Book Image

Learn C# Programming

By : Marius Bancila, Raffaele Rialdi, Ankit Sharma
5 (1)
Book Image

Learn C# Programming

5 (1)
By: Marius Bancila, Raffaele Rialdi, Ankit Sharma

Overview of this book

The C# programming language is often developers’ primary choice for creating a wide range of applications for desktop, cloud, and mobile. In nearly two decades of its existence, C# has evolved from a general-purpose, object-oriented language to a multi-paradigm language with impressive features. This book will take you through C# from the ground up in a step-by-step manner. You'll start with the building blocks of C#, which include basic data types, variables, strings, arrays, operators, control statements, and loops. Once comfortable with the basics, you'll then progress to learning object-oriented programming concepts such as classes and structures, objects, interfaces, and abstraction. Generics, functional programming, dynamic, and asynchronous programming are covered in detail. This book also takes you through regular expressions, reflection, memory management, pattern matching, exceptions, and many other advanced topics. As you advance, you'll explore the .NET Core 3 framework and learn how to use the dotnet command-line interface (CLI), consume NuGet packages, develop for Linux, and migrate apps built with .NET Framework. Finally, you'll understand how to run unit tests with the Microsoft unit testing frameworks available in Visual Studio. By the end of this book, you’ll be well-versed with the essentials of the C# language and be ready to start creating apps with it.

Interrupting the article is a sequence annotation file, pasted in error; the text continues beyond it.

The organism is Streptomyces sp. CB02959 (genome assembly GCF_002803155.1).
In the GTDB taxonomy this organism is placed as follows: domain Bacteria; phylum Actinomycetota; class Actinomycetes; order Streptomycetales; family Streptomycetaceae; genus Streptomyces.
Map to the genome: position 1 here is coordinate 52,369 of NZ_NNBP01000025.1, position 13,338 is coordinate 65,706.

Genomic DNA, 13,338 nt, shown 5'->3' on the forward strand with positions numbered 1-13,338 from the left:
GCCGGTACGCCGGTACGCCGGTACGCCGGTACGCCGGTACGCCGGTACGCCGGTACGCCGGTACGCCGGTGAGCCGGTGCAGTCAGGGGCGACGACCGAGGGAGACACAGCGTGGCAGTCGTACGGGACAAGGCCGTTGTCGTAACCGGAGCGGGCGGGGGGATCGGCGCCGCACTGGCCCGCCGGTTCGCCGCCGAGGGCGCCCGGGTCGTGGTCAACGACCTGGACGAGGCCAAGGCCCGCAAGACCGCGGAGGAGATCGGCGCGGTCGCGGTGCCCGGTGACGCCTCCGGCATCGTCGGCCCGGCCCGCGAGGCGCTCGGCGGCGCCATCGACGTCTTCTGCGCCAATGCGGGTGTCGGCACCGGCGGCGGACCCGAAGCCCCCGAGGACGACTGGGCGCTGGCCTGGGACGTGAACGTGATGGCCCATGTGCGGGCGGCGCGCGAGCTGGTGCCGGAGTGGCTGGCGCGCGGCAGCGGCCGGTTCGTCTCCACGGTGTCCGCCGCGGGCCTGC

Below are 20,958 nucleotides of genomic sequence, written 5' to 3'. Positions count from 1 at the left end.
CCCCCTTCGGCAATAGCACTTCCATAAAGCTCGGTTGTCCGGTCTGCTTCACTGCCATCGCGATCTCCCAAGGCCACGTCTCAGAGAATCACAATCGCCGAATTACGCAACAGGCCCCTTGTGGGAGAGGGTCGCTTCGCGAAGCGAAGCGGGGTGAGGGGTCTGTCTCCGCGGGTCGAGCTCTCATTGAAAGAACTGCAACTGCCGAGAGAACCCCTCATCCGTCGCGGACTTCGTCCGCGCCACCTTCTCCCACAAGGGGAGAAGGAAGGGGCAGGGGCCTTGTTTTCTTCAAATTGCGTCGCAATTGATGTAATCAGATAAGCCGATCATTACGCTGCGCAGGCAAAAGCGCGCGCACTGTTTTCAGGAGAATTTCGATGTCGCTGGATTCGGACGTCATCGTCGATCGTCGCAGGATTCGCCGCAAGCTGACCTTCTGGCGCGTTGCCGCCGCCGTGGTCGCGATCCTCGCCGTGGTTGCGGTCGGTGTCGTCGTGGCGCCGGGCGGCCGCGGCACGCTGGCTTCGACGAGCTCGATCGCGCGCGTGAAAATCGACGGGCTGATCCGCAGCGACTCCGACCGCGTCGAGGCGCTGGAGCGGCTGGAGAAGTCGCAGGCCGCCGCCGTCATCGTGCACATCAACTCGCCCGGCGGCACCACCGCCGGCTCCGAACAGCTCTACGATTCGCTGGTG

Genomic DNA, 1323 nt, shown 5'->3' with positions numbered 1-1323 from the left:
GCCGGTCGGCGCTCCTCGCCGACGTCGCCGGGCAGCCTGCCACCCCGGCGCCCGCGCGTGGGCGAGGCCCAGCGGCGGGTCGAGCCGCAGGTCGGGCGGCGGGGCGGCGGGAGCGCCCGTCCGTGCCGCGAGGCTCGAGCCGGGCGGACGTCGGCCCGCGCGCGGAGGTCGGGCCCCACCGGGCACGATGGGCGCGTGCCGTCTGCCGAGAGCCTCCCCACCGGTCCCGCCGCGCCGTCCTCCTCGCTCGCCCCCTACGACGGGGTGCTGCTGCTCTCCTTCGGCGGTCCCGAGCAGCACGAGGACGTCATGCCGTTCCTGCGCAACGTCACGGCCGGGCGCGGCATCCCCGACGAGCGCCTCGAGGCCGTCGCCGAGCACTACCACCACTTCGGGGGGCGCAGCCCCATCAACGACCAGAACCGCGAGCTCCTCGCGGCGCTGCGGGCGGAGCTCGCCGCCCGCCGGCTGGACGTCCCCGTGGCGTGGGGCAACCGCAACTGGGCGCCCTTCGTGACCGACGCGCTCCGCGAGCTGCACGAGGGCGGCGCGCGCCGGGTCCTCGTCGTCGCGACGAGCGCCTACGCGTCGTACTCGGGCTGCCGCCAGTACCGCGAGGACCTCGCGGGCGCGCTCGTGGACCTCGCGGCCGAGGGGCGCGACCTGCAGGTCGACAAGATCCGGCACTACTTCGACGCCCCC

Table of Contents (20 chapters)

Chapter 9

  1. The stack is a relatively small segment of memory allocated by the compiler that keeps track of the memory necessary for running the application. The stack has LIFO semantics and grows and shrinks as the program execution is invoking functions or returning from functions. The heap, on the other hand, is a large segment of memory that the program may use to allocate memory at runtime, and which, in .NET, is managed by the CLR. Objects of value types are, typically, allocated on the stack, and objects of reference types are allocated on the heap.
  2. The managed heap has three memory segments called generations. They are named generation 0, 1, and 2. Generation 0 contains small, and usually short-lived, objects such as local variables or objects instantiated for the lifetime of a function call. Generation 1 contains small objects that have survived a garbage collection of memory from generation 0. Generation 2 contains long-lived small objects that have survived a garbage...